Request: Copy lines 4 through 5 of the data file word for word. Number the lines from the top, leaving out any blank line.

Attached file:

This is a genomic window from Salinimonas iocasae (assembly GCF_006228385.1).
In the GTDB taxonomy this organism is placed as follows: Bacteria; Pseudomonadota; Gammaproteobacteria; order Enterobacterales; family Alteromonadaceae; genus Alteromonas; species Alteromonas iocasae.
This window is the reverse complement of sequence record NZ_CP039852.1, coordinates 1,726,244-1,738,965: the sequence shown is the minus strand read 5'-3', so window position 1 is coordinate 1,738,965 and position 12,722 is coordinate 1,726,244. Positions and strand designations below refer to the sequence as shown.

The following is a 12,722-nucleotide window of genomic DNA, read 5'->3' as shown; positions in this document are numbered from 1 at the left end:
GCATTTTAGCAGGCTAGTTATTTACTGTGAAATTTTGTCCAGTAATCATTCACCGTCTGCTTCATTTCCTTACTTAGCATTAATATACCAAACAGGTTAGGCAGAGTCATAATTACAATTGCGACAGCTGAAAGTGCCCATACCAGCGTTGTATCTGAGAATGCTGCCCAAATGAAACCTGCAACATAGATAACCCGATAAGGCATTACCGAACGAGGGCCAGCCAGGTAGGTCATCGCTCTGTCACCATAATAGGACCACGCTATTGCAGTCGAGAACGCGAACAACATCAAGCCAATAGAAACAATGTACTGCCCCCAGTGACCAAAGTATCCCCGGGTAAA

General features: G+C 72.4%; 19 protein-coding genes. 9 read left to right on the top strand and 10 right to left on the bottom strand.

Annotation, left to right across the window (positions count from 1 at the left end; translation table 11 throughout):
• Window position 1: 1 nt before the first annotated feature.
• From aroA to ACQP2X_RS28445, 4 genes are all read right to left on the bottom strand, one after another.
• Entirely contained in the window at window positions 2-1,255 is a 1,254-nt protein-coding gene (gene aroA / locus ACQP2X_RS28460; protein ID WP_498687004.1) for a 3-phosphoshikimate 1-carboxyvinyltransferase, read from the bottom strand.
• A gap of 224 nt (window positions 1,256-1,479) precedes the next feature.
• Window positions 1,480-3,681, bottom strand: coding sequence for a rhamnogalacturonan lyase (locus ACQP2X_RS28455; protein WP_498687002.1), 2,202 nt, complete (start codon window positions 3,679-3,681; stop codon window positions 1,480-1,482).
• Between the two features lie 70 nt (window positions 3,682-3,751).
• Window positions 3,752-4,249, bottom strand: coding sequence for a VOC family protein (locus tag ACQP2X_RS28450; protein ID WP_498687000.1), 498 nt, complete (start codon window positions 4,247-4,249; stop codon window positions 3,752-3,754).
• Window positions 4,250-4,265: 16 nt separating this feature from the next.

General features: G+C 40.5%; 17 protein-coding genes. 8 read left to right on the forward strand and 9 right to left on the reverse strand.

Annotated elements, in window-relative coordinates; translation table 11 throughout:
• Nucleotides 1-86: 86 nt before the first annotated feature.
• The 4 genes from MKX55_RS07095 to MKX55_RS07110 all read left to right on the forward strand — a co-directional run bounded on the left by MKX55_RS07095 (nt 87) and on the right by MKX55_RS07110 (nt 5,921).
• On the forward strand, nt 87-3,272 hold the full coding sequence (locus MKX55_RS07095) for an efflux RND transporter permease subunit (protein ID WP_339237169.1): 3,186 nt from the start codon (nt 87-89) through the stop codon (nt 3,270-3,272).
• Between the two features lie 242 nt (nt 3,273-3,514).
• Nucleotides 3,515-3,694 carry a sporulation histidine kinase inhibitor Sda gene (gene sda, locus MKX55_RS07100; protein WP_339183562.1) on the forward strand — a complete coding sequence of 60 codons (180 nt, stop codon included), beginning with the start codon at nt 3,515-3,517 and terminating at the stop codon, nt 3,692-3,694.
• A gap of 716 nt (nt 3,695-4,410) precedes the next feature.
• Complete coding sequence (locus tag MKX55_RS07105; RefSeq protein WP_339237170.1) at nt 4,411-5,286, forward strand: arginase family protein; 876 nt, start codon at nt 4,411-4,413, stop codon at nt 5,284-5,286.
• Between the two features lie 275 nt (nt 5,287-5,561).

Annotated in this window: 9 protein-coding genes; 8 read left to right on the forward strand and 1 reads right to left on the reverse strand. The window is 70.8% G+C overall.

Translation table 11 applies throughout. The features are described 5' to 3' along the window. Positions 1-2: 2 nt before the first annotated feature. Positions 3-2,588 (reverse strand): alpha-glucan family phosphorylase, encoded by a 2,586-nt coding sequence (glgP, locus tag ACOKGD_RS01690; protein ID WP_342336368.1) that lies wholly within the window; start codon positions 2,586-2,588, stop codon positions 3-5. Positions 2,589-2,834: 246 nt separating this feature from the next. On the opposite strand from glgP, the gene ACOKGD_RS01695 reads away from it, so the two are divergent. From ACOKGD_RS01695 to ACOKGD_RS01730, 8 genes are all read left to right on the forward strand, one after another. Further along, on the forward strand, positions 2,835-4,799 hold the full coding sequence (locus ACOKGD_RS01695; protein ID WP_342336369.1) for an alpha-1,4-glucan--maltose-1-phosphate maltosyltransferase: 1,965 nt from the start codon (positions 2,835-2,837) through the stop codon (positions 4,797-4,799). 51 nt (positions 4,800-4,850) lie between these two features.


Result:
The following is a 12,722-nucleotide window of genomic DNA, read 5'->3' as shown; positions in this document are numbered from 1 at the left end:
GCATTTTAGCAGGCTAGTTATTTACTGTGAAATTTTGTCCAGTAATCATTCACCGTCTGCTTCATTTCCTTACTTAGCATTAATATACCAAACAGGTTAGGCAGAGTCATAATTACAATTGCGACAGCTGAAAGTGCCCATACCAGCGTTGTATCTGAGAATGCTGCCCAAATGAAACCTGCAACATAGATAACCCGATAAGGCATTACCGAACGAGGGCCAGCCAGGTAGGTCATCGCTCTGTCACCATAATAGGACCACGCTATTGCAGTCGAGAACGCGAACAACATCAAGCCAATAGAAACAATGTACTGCCCCCAGTGACCAAAGTATCCCCGGGTAAA